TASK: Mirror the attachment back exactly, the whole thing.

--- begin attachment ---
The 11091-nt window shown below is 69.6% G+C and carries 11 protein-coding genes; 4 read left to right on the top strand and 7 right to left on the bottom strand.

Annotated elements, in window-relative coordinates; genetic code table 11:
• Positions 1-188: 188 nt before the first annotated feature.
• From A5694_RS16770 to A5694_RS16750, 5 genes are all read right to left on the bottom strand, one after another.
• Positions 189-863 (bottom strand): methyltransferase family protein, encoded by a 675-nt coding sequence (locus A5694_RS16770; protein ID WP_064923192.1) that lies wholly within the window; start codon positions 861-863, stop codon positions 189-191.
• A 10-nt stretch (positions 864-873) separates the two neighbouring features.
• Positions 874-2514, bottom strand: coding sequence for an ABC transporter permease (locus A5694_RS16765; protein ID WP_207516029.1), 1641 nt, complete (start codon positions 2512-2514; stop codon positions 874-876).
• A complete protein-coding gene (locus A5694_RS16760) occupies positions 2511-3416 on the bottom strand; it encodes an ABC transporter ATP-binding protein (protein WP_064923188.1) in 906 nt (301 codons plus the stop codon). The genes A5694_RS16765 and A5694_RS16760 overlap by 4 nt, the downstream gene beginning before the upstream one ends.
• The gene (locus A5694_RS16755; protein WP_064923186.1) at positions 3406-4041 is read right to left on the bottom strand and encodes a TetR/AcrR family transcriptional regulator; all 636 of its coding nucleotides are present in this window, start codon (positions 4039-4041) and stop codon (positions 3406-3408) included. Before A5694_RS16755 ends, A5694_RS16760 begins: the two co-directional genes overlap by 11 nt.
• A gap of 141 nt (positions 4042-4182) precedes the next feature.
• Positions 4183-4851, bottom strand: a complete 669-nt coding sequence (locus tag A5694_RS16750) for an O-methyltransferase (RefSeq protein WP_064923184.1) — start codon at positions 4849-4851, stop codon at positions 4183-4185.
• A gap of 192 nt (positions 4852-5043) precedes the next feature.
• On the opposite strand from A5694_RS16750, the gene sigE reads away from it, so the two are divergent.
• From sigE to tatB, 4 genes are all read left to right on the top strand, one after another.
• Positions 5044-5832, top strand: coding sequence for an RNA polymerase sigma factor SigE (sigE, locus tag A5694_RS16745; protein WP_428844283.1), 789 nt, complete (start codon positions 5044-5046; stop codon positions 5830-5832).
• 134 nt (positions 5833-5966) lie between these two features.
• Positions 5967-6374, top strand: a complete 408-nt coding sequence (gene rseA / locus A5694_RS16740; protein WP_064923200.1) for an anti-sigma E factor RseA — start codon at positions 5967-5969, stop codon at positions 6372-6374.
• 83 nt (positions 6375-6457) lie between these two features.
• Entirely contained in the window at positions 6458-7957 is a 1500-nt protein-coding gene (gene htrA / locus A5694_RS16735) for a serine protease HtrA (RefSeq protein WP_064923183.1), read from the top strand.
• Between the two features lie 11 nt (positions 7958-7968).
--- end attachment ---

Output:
The 11091-nt window shown below is 69.6% G+C and carries 11 protein-coding genes; 4 read left to right on the top strand and 7 right to left on the bottom strand.

Annotated elements, in window-relative coordinates; genetic code table 11:
• Positions 1-188: 188 nt before the first annotated feature.
• From A5694_RS16770 to A5694_RS16750, 5 genes are all read right to left on the bottom strand, one after another.
• Positions 189-863 (bottom strand): methyltransferase family protein, encoded by a 675-nt coding sequence (locus A5694_RS16770; protein ID WP_064923192.1) that lies wholly within the window; start codon positions 861-863, stop codon positions 189-191.
• A 10-nt stretch (positions 864-873) separates the two neighbouring features.
• Positions 874-2514, bottom strand: coding sequence for an ABC transporter permease (locus A5694_RS16765; protein ID WP_207516029.1), 1641 nt, complete (start codon positions 2512-2514; stop codon positions 874-876).
• A complete protein-coding gene (locus A5694_RS16760) occupies positions 2511-3416 on the bottom strand; it encodes an ABC transporter ATP-binding protein (protein WP_064923188.1) in 906 nt (301 codons plus the stop codon). The genes A5694_RS16765 and A5694_RS16760 overlap by 4 nt, the downstream gene beginning before the upstream one ends.
• The gene (locus A5694_RS16755; protein WP_064923186.1) at positions 3406-4041 is read right to left on the bottom strand and encodes a TetR/AcrR family transcriptional regulator; all 636 of its coding nucleotides are present in this window, start codon (positions 4039-4041) and stop codon (positions 3406-3408) included. Before A5694_RS16755 ends, A5694_RS16760 begins: the two co-directional genes overlap by 11 nt.
• A gap of 141 nt (positions 4042-4182) precedes the next feature.
• Positions 4183-4851, bottom strand: a complete 669-nt coding sequence (locus tag A5694_RS16750) for an O-methyltransferase (RefSeq protein WP_064923184.1) — start codon at positions 4849-4851, stop codon at positions 4183-4185.
• A gap of 192 nt (positions 4852-5043) precedes the next feature.
• On the opposite strand from A5694_RS16750, the gene sigE reads away from it, so the two are divergent.
• From sigE to tatB, 4 genes are all read left to right on the top strand, one after another.
• Positions 5044-5832, top strand: coding sequence for an RNA polymerase sigma factor SigE (sigE, locus tag A5694_RS16745; protein WP_428844283.1), 789 nt, complete (start codon positions 5044-5046; stop codon positions 5830-5832).
• 134 nt (positions 5833-5966) lie between these two features.
• Positions 5967-6374, top strand: a complete 408-nt coding sequence (gene rseA / locus A5694_RS16740; protein WP_064923200.1) for an anti-sigma E factor RseA — start codon at positions 5967-5969, stop codon at positions 6372-6374.
• 83 nt (positions 6375-6457) lie between these two features.
• Entirely contained in the window at positions 6458-7957 is a 1500-nt protein-coding gene (gene htrA / locus A5694_RS16735) for a serine protease HtrA (RefSeq protein WP_064923183.1), read from the top strand.
• Between the two features lie 11 nt (positions 7958-7968).